I stare at my reflection in the tall mirror. Among the lined-up kettlebells, medicine balls, and yoga mats I hover tentatively, awaiting my first exercise as guided by my mother.
I’ve been here before in this room, this outfit, with this reflection. Only this time I’m determined to stick with using the gym.
Returning home after completing my first year of university had prompted me to reflect on my health status. I’ve had brief stints in the gym before, but after months of easy, student meals, takeaways, and nights out drinking I decided to try to focus on fitness again. This time I decided using the gym was no longer a question but a declaration with a full stop.
The reason I’ve decided to punctuate working out in this way is because I’m aware of how my mental health was impacted by my negative body image.
When I returned from university the problem I had wasn’t so much that I didn’t like how I looked, but more a case of me recognising that I felt unhealthy.
This was something completely new to me. Even when I was frighteningly thin and at my lowest weight I was unable to differentiate between appearance and health. Though somehow, sitting at the kitchen table voicing my concerns to my mother, I had reached a point where I could separate the two.
I’ve come to the realisation that a poor relationship with food can manifest itself in different ways. For me, I’ve swung from eating next to nothing to living off of a typical ‘student’ diet. Neither of these eating extremes were beneficial to my health.
My attitude towards food has now shifted. I’m focused on eating nutritious food to compliment my new gym regime. I actually care about my body now; I want to look after myself.
Of course exercising is just one element of that, but while seriously using the gym these past few months I’m already noticing an improvement in my overall mood, confidence, and the relationship I have with myself.
Though standing before the tall gym mirror my eyes occasionally wander to the curves of my thighs, the bump of my stomach, and my stretch marks, I’m now more open to celebrating these features. My thighs are strong and stretchy, with them I can squat, lunge, and perform the splits. My core engages to support me as I plank, V-sit, and pike on a stability ball. The stretch marks that stripe my legs are from the time I gained weight while recovering from Anorexia Nervosa; they act as a reminder of a time before when I chose myself over my distorted reflection.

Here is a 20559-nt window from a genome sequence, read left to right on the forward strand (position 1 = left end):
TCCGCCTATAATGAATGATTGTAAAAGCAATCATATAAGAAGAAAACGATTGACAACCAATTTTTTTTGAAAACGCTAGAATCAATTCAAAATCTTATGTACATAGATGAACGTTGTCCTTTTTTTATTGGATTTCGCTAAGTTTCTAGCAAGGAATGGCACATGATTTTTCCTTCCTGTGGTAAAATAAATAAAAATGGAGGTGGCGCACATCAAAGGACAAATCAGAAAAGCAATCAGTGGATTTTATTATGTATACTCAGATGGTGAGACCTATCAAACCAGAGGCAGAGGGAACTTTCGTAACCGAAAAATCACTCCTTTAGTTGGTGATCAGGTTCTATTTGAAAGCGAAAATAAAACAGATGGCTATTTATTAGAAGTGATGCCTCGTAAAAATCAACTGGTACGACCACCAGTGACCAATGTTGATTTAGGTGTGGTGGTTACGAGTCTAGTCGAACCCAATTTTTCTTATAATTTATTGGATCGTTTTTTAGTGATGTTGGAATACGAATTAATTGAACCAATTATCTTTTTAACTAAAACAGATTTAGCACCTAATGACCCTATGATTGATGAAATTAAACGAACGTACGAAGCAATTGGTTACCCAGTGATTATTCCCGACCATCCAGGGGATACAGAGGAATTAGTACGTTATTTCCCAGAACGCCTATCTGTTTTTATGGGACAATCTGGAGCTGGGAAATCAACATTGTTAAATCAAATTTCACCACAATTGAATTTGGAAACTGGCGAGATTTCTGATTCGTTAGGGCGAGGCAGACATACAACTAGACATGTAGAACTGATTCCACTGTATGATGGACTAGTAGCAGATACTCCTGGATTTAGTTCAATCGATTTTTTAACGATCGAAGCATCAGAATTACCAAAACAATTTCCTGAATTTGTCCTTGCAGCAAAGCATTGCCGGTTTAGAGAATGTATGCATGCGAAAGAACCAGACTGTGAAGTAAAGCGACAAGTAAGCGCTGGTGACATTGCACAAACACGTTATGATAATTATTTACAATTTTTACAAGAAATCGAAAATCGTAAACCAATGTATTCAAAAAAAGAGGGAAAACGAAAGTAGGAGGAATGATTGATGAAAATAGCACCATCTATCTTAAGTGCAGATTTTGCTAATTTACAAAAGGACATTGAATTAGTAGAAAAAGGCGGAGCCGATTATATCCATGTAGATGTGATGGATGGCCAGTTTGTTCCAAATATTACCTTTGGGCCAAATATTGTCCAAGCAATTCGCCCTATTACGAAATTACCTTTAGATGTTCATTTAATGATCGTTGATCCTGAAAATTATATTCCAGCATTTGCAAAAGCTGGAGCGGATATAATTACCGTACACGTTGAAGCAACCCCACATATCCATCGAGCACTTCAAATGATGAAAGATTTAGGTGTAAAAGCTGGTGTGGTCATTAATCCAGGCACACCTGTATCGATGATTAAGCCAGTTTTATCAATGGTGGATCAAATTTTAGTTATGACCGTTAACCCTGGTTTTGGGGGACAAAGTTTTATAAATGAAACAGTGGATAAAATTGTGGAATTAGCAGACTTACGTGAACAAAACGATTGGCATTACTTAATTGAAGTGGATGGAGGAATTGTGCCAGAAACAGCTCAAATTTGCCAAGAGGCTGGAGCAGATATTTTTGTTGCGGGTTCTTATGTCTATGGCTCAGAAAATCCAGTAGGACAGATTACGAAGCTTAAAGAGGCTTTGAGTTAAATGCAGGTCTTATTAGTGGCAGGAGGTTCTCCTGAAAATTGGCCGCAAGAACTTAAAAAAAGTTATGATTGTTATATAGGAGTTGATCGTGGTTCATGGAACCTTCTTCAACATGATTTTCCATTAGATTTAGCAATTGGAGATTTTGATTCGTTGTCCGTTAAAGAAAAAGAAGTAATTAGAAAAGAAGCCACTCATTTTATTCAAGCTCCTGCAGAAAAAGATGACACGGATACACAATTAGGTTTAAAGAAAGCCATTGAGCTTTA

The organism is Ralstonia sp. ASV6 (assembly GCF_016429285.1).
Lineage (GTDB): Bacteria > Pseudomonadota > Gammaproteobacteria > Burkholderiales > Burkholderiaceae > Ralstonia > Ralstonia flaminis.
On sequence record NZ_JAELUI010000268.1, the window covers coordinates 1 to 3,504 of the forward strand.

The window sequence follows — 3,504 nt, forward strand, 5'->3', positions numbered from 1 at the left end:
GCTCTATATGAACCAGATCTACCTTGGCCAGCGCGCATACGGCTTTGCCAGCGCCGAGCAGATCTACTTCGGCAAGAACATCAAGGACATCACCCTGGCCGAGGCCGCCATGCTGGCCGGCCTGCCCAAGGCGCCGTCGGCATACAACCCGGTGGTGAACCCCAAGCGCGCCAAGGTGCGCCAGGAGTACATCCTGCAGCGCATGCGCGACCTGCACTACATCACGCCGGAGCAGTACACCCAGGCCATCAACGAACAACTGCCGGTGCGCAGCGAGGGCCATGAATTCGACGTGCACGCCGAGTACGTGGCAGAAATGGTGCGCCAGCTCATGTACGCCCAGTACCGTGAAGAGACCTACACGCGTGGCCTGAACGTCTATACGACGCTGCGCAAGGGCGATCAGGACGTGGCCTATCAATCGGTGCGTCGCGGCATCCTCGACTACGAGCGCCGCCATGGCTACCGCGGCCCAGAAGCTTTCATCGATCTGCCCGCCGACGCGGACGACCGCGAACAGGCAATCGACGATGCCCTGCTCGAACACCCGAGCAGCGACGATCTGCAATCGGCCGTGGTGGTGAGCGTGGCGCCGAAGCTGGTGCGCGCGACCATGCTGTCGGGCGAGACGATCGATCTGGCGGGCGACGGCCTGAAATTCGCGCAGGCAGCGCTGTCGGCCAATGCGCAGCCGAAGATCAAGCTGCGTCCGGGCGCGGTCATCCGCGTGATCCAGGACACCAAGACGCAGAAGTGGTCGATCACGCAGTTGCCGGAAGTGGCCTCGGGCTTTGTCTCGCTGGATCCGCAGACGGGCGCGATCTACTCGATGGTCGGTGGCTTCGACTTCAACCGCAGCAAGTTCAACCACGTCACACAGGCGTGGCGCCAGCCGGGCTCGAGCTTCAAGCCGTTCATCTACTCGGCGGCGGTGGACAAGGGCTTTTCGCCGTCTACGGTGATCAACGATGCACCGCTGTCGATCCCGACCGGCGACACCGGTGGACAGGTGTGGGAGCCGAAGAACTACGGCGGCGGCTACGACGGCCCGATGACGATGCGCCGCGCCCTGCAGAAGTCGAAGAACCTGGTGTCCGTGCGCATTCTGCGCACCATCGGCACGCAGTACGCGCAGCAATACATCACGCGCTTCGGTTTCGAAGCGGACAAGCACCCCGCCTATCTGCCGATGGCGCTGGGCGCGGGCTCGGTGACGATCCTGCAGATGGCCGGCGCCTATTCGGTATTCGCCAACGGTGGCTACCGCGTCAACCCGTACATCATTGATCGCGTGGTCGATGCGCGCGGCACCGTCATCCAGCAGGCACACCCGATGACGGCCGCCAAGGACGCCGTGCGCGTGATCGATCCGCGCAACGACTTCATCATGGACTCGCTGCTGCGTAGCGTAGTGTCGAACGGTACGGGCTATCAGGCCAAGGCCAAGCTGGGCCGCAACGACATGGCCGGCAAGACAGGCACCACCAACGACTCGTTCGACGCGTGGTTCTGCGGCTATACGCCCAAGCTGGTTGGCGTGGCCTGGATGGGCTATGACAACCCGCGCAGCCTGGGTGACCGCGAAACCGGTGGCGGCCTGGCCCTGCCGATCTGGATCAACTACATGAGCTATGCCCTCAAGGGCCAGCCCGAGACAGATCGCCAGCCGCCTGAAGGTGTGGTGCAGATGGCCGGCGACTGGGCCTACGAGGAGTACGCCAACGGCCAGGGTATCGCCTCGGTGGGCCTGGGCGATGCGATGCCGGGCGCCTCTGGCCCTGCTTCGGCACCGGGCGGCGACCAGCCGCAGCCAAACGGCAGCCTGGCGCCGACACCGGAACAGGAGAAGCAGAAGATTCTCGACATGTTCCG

The gym is exactly the same as it’s always been, as is my uncomfortably bright, pink top, but somethings have changed.
I’m happier in myself now. My goals are (for once) not aesthetically-orientated but rather revolve around the improvement of my strength, flexibility, and stamina.
After years of denying myself full ‘recovery’ with restrictive eating, negative mindsets, and cruel reflections, I feel I’m finally allowing myself to progress positively.
When you’ve had an eating disorder there’s always the possibility of a relapse. As I’ve experienced, it can be difficult to stay on the right side of health.
Society has shifting standards for the female physique. During my teenage years the feature I deemed desirable, through these standards, was a thigh gap. Now younger generations are surrounded by the ideals of having an hourglass figure with a ‘bubble but’.
My strategy going forward, and one that I hope will protect myself from a relapse, is to continue to focus on true health.
My eating disorder was about control and perfectionism. Being aware of these markers is helping me to avoid falling into old habits.
Reflecting on my journey so far has given me a new focus. To this end I’ve created an Instagram account as a place to track, share, and celebrate my progress in regards to both my mental and physical health.
Health to me is an ongoing, honest conversation with myself.
I don’t think that loving yourself is a choice. I think that it’s a decision that has to be made for survival; it was in my case.
Editors Note: This guest blog is from my daughter Saffron, who is studying Creative Writing at the University of Winchester. I invited her to share her experience of exercise and training, and how this is helping her develop a better relationship with her body. If you, or someone you know, is struggling with an eating disorder BEAT UK’s Eating Disorder Charity offers further information and support.